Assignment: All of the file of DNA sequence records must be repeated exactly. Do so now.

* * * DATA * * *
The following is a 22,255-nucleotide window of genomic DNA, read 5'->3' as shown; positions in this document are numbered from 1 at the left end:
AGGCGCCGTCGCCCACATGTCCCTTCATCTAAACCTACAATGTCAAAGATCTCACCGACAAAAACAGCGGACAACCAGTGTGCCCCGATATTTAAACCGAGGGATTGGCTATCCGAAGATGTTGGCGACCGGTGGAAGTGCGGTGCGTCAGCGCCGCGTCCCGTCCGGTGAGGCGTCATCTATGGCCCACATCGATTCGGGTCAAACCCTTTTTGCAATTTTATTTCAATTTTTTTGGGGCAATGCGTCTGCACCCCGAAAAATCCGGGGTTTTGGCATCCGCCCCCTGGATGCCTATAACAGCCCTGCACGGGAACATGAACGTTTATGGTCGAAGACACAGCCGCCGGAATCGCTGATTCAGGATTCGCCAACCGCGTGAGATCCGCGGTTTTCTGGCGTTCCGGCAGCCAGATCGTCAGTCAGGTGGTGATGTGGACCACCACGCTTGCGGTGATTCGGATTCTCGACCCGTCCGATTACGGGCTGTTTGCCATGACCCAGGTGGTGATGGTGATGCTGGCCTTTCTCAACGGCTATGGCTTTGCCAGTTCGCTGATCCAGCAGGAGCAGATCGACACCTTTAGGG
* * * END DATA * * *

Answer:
The following is a 22,255-nucleotide window of genomic DNA, read 5'->3' as shown; positions in this document are numbered from 1 at the left end:
AGGCGCCGTCGCCCACATGTCCCTTCATCTAAACCTACAATGTCAAAGATCTCACCGACAAAAACAGCGGACAACCAGTGTGCCCCGATATTTAAACCGAGGGATTGGCTATCCGAAGATGTTGGCGACCGGTGGAAGTGCGGTGCGTCAGCGCCGCGTCCCGTCCGGTGAGGCGTCATCTATGGCCCACATCGATTCGGGTCAAACCCTTTTTGCAATTTTATTTCAATTTTTTTGGGGCAATGCGTCTGCACCCCGAAAAATCCGGGGTTTTGGCATCCGCCCCCTGGATGCCTATAACAGCCCTGCACGGGAACATGAACGTTTATGGTCGAAGACACAGCCGCCGGAATCGCTGATTCAGGATTCGCCAACCGCGTGAGATCCGCGGTTTTCTGGCGTTCCGGCAGCCAGATCGTCAGTCAGGTGGTGATGTGGACCACCACGCTTGCGGTGATTCGGATTCTCGACCCGTCCGATTACGGGCTGTTTGCCATGACCCAGGTGGTGATGGTGATGCTGGCCTTTCTCAACGGCTATGGCTTTGCCAGTTCGCTGATCCAGCAGGAGCAGATCGACACCTTTAGGG